The bell of the hydromedusan jellyfish Polyorchis penicillatus (Eschscholtz, 1829) was modelled as a harmonically forced, damped oscillator. The robustness of the model was tested and verified by comparing estimates of the work done during the contraction phase predicted by the model with analogous values measured in completely independent experiments. Data suggest that the animals swim at a frequency that is at or near the resonant frequency of the locomotor apparatus. The implications of this phenomenon for the mechanics and phvsiology of the system are discussed. If the swimming muscles force the bell at its resonant frequency, as opposed to a single contraction at the same rate of deformation, the amplitude of the oscillation will be increased by about 40%, and the energetic requirement for the cycle will be reduced by about 24–37 % of the total cost of the cycle. The advantages of forcing the structure at its resonant frequency seem quite remarkable.
The phenomenon of resonance has profound importance throughout physics. It can be observed when a physical oscillator is subjected to a periodic driving force by an external agency. A periodic force of fixed size produces very different amplitudes of oscillation, depending on its frequency. If the driving frequency is at, or near, the natural frequency of the driven oscillator, then the amplitude of the oscillation is very large for repeated applications of a small force. Driving frequencies above or below the natural frequency of the oscillator produce comparatively small amplitudes of oscillation for the same force.
The locomotor apparatus in metazoan animals is driven by muscles, the biological force generators, to obtain the maximum amplitude of oscillation, thus maximizing their mechanical function to propel the organism. The ability to increase the force generated by the muscle beyond some maximum value, however, is limited by its physiology (Alexander, 1985). Animals might therefore design locomotor structures that couple the frequency of activation of the muscles with the resonant frequency of the locomotor structure, thus taking advantage of the phenomenon of resonance. Animals working at the resonant frequency of the locomotor structure could then obtain a maximum amplitude of oscillation in the locomotor structure with the minimum mass of muscle to force the oscillator, while keeping the maximum force generated constant. A locomotor structure working at or near resonance can thus act as an energy conserving device. This idea is not new. McMahon (1975, 1985) has proposed that hopping kangaroos and galloping quadrupeds have a stride frequency that is the resonant frequency of the body. Taylor (1985) suggests that his recent experiments on human hopping show that the role of elastic strain energy is maximized and metabolic energy is minimized when subjects hop at their natural frequency.
This paper models the bell of the hydromedusan Polyorchis penicillatus as a moderately damped harmonic oscillator, and shows that the predicted resonant frequency of the oscillator is at or near the working frequency of the animal. The structure of the bell has been described in detail (Gladfelter, 1972; DeMont & Gosline, 1988a), but the information is summarized here. The swimming muscles line the surface of the subumbrellar mesoglea and are arranged to decrease the diameter of the bell during contractions. No muscles exist to antagonize this movement. The bell itself is made of noncellular mesoglea that is traversed by numerous radially arranged fibres. These fibres are loaded in tension during contraction of the bell, and rough calculations show that there are enough of the fibres present in the structure to store all the potential strain energy required to antagonize the contraction of the swimming muscles (DeMont & Gosline, 1988a). There is also evidence that the amount of energy required to power the refilling, and the amount provided by the energy storage system are closely matched, suggesting that the energy storage system is tuned to work at some optimum (DeMont & Gosline, 1988b). That is, mechanical energy is not wasted by storing more energy in the elastic storage system than is needed to just power the refilling phase.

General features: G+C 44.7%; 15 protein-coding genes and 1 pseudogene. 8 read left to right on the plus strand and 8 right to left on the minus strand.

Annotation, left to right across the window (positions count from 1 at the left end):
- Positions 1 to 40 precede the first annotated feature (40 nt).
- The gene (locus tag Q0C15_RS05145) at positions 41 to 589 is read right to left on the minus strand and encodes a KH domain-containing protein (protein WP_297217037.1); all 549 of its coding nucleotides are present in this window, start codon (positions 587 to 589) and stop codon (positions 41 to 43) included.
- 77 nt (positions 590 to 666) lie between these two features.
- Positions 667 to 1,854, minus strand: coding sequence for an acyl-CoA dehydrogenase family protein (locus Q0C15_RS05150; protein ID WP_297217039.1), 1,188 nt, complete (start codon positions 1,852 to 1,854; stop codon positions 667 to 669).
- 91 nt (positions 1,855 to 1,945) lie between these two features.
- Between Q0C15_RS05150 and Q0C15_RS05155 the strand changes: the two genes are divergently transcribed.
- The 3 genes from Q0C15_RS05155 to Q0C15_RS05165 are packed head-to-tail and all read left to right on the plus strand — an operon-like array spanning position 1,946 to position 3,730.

MATERIALS AND METHODS
Live Polyorchis were collected in Bamfield Inlet, British Columbia, and maintained in running seawater aquaria. Free damped oscillations of the locomotor structure of a single animal were recorded from the free oscillations following single spontaneous contractions of the swimming muscles. To record these data, a specimen was tethered to a flat Plexiglas plate at the apex of the bell (with cyanoacrylate adhesive). The bell is transparent, and it is possible to observe changes in the internal dimensions of the animal during contractions of the bell. A video system was used to monitor real time changes in the internal diameter of the tethered animal. This system uses a video dimension analyser (Model 303, Instruments for Physiology’ and Medicine, San Diego, CA) that provides an electrical signal which is proportional to the separation of two contrast boundaries on any horizontal line in the video image. The free damped oscillations were recorded on a Hewlett-Packard instrumentation tape recorder (Model 3964A) and later printed on a Hewlett-Packard chart recorder (Model 7402A) for final analysis.